Tumor uptake of antibody “FF-21101” confirmed by imaging of advanced solid cancer patients
Expectation to treat diseases with radiation from “FF-21101”
FUJIFILM Corporation (President: Kenji Sukeno) is announcing the progress in a Phase I clinical trial of radioimmunotherapeutic anti-cancer agent FF-21101 in the United States in patients with advanced solid cancers. In imaging, tumor uptake of antibody FF-21101 was demonstrated in administered patients. Taking these results, it is expected to treat diseases with emission from the radiolabeled antibody. Fujifilm will proceed with the clinical trial and evaluate FF-21101 as an anti-cancer agent.
FF-21101 is an anti-cancer agent consisting of a radioisotope labeled antibody (armed antibody*), and uses radiation emitted by the radioisotope to directly attack cancer cells. This is why it is expected to have a higher level of efficacy, regardless of the state of patient's immune system. In addition, its accumulation in cancer tissue can be confirmed by imaging with an administration of antibodies labeled with a radioisotope. To date, tumor uptake of antibody was demonstrated in 3 of 4 patients who have undergone imaging with an administration of radiolabeled FF-21101.
These results were presented on June 27th at the World Innovative Networking in Personalized Cancer Medicine Symposium 2016 (Paris, France) by principal investigator, Vivek Subbiah MD, of The University of Texas MD Anderson Cancer Center** (MD Anderson Cancer Center, hereafter), Houston, TX, USA.
Fujifilm has organized the technologies of its Group companies to develop FF-21101. The bio-venture, Perseus Proteomics, has contributed to antibody drug discovery, while the biopharmaceutical contract manufacturer, FUJIFILM Diosynth Biotechnologies, has taken charge of antibody production. The radiopharmaceutical company, FUJIFILM RI Pharma, utilized its technology for developing the diagnostic and therapeutic radiopharmaceuticals.
Fujifilm initiated the Phase I clinical trial of radiolabeled FF-21101 in patients with advanced solid cancers at MD Anderson Cancer Center in the United States, one of the world's most distinguished facilities for cancer research and treatment, in January 2016. In this trial, FF-21101(111In), antibodies labeled with Indium-111***, were administered prior to therapy and its biodistribution to normal and cancerous tissues were visualized and quantified by imaging procedures. In addition, for safety estimation in advance, radiation absorbed doses of Yttrium-90*4 in organs were calculated from these data, after which, patients were moved on to the therapeutic dosing of FF-21101(90Y), antibodies labeled with Yttrium-90.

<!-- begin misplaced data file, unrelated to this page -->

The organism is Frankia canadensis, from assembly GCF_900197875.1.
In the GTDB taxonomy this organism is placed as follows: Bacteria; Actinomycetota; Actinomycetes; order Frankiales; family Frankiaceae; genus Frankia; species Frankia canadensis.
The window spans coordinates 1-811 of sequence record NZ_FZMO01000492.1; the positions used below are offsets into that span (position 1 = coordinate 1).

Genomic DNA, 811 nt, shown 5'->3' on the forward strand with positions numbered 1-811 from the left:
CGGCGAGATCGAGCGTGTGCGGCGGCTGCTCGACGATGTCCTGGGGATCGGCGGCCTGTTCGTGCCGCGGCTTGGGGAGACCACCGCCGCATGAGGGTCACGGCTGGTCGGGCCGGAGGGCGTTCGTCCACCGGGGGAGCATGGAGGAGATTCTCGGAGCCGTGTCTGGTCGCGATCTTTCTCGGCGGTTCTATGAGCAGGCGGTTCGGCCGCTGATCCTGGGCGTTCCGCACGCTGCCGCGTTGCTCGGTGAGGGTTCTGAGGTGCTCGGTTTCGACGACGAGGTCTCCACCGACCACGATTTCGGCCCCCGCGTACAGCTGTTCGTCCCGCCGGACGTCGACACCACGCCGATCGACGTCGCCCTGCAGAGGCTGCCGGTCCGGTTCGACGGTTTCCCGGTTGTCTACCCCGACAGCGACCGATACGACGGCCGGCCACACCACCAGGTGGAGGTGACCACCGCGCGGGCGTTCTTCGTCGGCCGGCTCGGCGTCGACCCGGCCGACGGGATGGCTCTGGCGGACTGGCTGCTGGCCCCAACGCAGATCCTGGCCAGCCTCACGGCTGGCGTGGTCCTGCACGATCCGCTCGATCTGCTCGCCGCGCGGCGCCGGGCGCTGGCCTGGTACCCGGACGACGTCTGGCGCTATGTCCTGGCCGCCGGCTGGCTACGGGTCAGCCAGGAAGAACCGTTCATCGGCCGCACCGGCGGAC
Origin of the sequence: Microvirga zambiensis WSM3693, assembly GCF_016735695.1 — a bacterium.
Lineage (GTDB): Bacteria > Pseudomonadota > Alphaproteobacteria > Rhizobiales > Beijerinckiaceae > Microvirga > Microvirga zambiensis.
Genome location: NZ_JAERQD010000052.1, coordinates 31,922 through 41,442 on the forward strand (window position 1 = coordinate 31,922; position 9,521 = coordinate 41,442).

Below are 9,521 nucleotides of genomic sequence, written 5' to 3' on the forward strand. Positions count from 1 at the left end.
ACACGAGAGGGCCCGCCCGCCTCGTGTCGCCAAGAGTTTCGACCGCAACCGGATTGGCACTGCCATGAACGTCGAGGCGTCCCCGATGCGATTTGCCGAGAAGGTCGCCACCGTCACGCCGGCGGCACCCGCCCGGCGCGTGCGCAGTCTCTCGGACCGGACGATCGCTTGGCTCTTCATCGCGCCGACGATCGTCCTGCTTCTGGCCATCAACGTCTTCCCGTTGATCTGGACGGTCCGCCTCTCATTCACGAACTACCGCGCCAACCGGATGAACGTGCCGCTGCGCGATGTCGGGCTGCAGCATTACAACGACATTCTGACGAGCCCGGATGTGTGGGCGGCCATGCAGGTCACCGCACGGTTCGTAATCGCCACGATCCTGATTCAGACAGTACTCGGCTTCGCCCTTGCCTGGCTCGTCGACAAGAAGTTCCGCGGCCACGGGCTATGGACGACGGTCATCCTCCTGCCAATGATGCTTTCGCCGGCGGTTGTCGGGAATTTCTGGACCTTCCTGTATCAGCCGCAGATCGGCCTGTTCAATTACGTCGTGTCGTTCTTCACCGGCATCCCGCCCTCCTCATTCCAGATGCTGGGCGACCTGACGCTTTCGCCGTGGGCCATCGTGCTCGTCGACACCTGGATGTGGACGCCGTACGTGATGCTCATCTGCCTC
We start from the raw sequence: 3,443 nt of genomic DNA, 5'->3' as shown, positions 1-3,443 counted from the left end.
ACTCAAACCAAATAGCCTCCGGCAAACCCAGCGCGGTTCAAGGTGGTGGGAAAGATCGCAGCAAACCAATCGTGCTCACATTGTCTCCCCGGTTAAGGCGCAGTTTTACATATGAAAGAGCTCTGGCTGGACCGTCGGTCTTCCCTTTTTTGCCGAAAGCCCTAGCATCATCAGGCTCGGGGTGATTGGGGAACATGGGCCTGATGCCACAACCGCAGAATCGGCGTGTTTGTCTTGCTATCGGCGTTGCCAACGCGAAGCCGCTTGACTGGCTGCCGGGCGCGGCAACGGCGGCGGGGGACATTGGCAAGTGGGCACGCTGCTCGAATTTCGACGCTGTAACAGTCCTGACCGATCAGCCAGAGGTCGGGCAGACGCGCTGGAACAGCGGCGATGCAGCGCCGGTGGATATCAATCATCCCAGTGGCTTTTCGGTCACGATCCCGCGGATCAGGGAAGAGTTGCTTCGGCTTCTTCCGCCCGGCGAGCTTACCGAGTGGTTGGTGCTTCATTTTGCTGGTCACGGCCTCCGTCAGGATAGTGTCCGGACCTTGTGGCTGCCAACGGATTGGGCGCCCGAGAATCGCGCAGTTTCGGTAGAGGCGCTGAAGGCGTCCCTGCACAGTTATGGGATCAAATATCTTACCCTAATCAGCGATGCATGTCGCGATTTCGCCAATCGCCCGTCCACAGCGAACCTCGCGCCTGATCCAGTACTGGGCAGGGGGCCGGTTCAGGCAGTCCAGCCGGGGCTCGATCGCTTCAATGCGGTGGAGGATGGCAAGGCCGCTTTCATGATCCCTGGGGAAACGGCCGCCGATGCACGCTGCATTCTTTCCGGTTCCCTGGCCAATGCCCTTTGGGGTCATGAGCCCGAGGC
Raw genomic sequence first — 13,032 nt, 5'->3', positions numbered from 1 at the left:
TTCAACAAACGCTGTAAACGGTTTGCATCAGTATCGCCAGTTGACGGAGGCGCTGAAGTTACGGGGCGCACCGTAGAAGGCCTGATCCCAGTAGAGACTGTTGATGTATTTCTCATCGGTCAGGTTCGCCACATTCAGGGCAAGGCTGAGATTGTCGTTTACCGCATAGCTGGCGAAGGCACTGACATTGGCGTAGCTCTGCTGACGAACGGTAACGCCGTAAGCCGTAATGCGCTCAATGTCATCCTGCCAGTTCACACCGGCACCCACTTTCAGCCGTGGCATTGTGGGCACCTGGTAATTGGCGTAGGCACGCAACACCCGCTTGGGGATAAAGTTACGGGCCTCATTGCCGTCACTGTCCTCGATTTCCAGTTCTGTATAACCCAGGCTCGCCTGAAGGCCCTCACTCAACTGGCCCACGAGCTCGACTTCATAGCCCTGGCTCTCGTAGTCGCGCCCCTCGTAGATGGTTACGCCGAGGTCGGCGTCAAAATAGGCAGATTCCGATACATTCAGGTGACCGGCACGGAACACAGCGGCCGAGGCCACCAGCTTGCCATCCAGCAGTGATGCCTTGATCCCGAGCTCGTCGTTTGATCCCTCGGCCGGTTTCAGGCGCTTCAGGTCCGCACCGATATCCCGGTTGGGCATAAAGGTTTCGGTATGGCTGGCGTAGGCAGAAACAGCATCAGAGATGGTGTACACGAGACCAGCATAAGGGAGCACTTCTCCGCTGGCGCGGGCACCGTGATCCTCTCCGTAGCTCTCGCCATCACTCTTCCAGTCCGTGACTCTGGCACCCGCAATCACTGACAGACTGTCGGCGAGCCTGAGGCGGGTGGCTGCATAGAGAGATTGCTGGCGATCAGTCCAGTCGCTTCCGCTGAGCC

Although the trial is still underway, preliminary observations include:
Fujifilm will continue the study to further evaluate tolerability and efficacy in multiple advanced solid tumors at MD Anderson Cancer Center, and will move on to the phase IIa study.
Fujifilm is working on the R&D of innovative pharmaceutical products and creation of their production processes by combining the technologies and know-how accumulated in the photographic film business including analysis technology, nanotechnology, and production technology, with the technological expertise of its core pharmaceutical affiliates such as Toyama Chemical. Defining “oncology”, a field with numerous unmet medical needs as its focal area, the company will actively promote R&D to expand business deployment and supply innovative pharmaceutical products so as to contribute to resolving challenges social issues.
About anti-cancer agent FF-21101:
FF-21101 uses antibodies that target P-cadherin*5, which is overexpressed on the surface of solid cancer cells, including lung, pancreatic and colon cancers, and is implicated in tumor growth and cancer metastasis. For the clinical application of FF-21101, tumor uptake will be confirmed in patients administered antibodies radiolabeled with emitter, such as Indium-111 or other radioisotopes. Antibodies labeled with Yttrium-90 namely FF-21101(90Y), will be subsequently administered and directly attacks cancer cells by radiation emitted from the 90Y radioisotope. FF-21101 is expected to be more effective than therapy using the P-cadherin targeted antibody without the 90Y. In animal testing, it has already demonstrated a high efficacy in shrinking human tumors implanted in mice.
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